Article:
Tim Gray of the Housatonic River Initiative explains his groups opposition to the recently announced settlement between the EPA, General Electric and Rest of River Municipal Committee at the the Lenox Community Center Tuesday night. Photo: Terry Cowgill

PCB removal pact sparks anger and dismay at EPA, towns

Lenox — Opponents of the recent settlement between General Electric, the Environmental Protection Agency and five South County towns to clean up PCBs in the Housatonic River say their plans to stop a planned PCB landfill in Lee include investigation of possible violations of the state Open Meetings Law.

About 100 people packed the Lenox Community Center Tuesday night to ask questions and to hear a presentation from Tim Gray of the Housatonic River Initiative, a group that has been battling the parties for at least 10 years.

The HRI has held a series of meetings in the wake of the recently announced settlement between GE, the EPA and the towns to remove polychlorinated biphenyls, which GE dumped legally into the river from its sprawling Pittsfield plant until the practice was banned in 1979. Another informational meeting is planned for tonight in Pittsfield. Representatives from the EPA will be present.

“We’ve been holding meetings … to sort of bring you a different story about the river than what you are hearing from the people who negotiated the settlements,” Gray said.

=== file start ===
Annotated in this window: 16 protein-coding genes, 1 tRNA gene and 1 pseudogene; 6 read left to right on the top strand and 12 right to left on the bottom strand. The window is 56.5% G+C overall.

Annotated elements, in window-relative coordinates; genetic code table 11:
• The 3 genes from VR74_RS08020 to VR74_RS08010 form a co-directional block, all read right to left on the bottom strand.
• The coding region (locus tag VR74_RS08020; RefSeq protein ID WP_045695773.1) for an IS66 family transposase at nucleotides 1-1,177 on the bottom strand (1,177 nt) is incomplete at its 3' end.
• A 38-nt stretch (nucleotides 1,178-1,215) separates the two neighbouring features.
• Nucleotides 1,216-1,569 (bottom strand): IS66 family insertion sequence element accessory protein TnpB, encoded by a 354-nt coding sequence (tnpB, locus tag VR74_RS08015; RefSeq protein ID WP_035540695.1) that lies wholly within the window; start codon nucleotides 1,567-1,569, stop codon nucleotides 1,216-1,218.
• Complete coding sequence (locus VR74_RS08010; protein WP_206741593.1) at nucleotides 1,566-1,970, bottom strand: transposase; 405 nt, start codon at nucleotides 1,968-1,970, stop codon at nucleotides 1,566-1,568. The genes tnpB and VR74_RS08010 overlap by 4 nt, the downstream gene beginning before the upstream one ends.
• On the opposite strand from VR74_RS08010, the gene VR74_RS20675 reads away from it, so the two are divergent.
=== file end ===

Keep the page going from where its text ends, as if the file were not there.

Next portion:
“We believe very strongly that this issue of the dump should have been brought to the towns as a town vote.” Gray explained. “We just don’t like the process that has happened. We think it was done behind a lot of our backs.”

See video below of the Housatonic River Initiative’s information session Tuesday evening at the Lenox Community Center:

The parties announced the agreement Feb. 10 at the Berkshire Scenic Railroad in Lenox Dale. See the video below courtesy Community Television For The Southern Berkshires:

After years of negotiations, the EPA and GE reached an agreement to clean up the river with the five towns affected by the pollution downstream from the plant: Lenox, Lee, Stockbridge, Great Barrington and Sheffield — known collectively as the Rest of River Municipal Committee.

The worst of the contaminants (more than 50 parts per million of PCB) will be shipped to a federally licensed out-of-state disposal site. The lower-level contaminants — some 80 to 90% of the material — will be deposited in a lined “state-of-the-art” landfill in Lee, known as the Upland Disposal Facility, adjacent to the Lane Gravel Pit property off Woodland Road at the Lee-Lenox town line. GE had proposed using two other additional dump sites, including one at Rising Pond in the village of Housatonic in the town of Great Barrington. Those will not be utilized under the new agreement.

The location of the planned ‘Upland Disposal Facility’ for PCBs in Lee. Image courtesy EPA

The company was permitted by the EPA to dump PCBs dredged earlier from a 2-mile stretch of the Pittsfield section of the river into an abandoned field known as “Hill 78,” adjacent to Allendale Elementary School in Pittsfield. The remainder of the project, to the Connecticut border and beyond, has been dubbed “Rest of River.”

As part of the settlement (click here to read the EPA’s fact sheet), the five towns (plus Pittsfield) will receive what the EPA calls a “substantial economic development package” of $63 million in compensation for the impacts of the agreement, including significant truck traffic.

GE will pay a total of $55 million to the five towns. Lee and Lenox will receive $25 million apiece. Great Barrington, Sheffield and Stockbridge will be paid $1.5 million each. Pittsfield will receive $8 million, along with renewed efforts by GE to address blight in and near its former Pittsfield plant.